I was driving to work one morning and, while stopped at a traffic light, I glanced at a white van in the next lane and read the business name and other information stuck there using the now ubiquitous vinyl signs. Though it was easy enough to read, I wondered if the business owner knew what his signage was saying. It was apparent that someone involved in the design of this logo had a penchant for heavy metal music and the fonts associated with bands that ilk. I wondered if a long–haired, flannel clad “rocker” would show up at my door asking, “dude, where’re the locks that need changing?”
Design is powerful. I won’t go so far as to say “design will cure world hunger,” but it does have a great deal of influence on aspects of individual and group behavior. I’m a believer, a true believer. I’m one of those graphic designers who constantly looks at design in the every–day world and deconstructs them. I’m that designer who looks at the formatting of the menu before getting around to choosing soup or salad. It may sound strange, but that’s what I do for fun. I believe in the power of design, good or bad, to provoke a response from the viewer.
There are myriad ways to measure customer traffic and the number of new as opposed to return customers. There is, however, a number that is almost impossible to quantify and that’s customers you lost before you even have a chance to provide them products or service; my “Key and Lock” company for instance. Did I call them or visit their place of business? No. Would I in the future? Unlikely. Why? Ignore the fact that the last digit of the phone number is mostly missing. Their logo/sign’s sub-textual message is neither professional nor trustworthy. It said a lot of things about the company as well; none of them very positive. Whether a business owner is aware of it or not, the logo, website or the sign on the side of their white van is saying things about their company. Business owners need to be aware of the message they are broadcasting, and in this day of the Internet and social media, I do mean BROADCASTING.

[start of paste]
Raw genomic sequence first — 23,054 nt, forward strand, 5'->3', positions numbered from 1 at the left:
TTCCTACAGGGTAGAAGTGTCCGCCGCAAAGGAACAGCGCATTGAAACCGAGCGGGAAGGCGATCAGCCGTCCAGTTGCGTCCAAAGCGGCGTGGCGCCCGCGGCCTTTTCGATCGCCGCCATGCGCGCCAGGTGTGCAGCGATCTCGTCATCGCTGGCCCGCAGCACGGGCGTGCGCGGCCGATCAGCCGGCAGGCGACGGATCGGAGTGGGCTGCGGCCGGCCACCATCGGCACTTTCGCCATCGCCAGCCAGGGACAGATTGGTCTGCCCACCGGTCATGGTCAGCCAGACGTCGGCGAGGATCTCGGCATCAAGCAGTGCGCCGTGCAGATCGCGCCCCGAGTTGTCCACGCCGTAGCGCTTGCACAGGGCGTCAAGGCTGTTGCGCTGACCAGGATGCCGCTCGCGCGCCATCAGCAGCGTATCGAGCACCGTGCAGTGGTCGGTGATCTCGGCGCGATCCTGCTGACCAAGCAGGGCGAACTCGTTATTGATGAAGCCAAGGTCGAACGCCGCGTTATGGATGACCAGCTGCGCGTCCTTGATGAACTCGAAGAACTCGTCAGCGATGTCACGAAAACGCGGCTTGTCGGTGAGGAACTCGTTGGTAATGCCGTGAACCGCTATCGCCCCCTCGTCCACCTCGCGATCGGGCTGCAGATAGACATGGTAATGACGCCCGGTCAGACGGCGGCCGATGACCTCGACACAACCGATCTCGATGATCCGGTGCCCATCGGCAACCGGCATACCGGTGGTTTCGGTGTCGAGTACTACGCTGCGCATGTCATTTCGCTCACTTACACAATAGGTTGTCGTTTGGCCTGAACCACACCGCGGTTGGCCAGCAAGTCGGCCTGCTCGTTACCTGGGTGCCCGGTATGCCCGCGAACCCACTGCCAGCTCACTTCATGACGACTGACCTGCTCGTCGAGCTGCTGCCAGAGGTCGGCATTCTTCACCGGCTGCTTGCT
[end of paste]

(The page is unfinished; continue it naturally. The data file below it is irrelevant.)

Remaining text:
Consumers may or may not (most are not) be aware that they respond viscerally and quickly to a company’s visual ambassadors. Marketing and business messaging is below the awareness of the customer or recipient. Read that last sentence again, if you have to, so it will stick. Designers and Marketers don’t need to employ subliminal messaging to encourage patronage or behavior. All they need is an awareness of it, and pay attention to the sub–textual content (or message) of the project at hand. Whether it is color, font or the direction of the gaze of that woman in the picture you chose to put in your ad, all have sub–textual messaging possibilities that need to be considered.
Does this sound like a really great reason to retain the skills of a talented designer? You could think of it that way. The real message here, and my intent, is to encourage vigilance and thought when placing visual representatives for your business in the public eye. I’m a true believer. I think this stuff is cool. I could spend the afternoon talking about what this font or that color represents and consider it an afternoon well spent. You on the other hand have to wonder about that customer you’ll never know you lost.
Max Swenson is the Graphic Designer and Animator for Idaho State University’s Office of WORKFORCE TRAINING.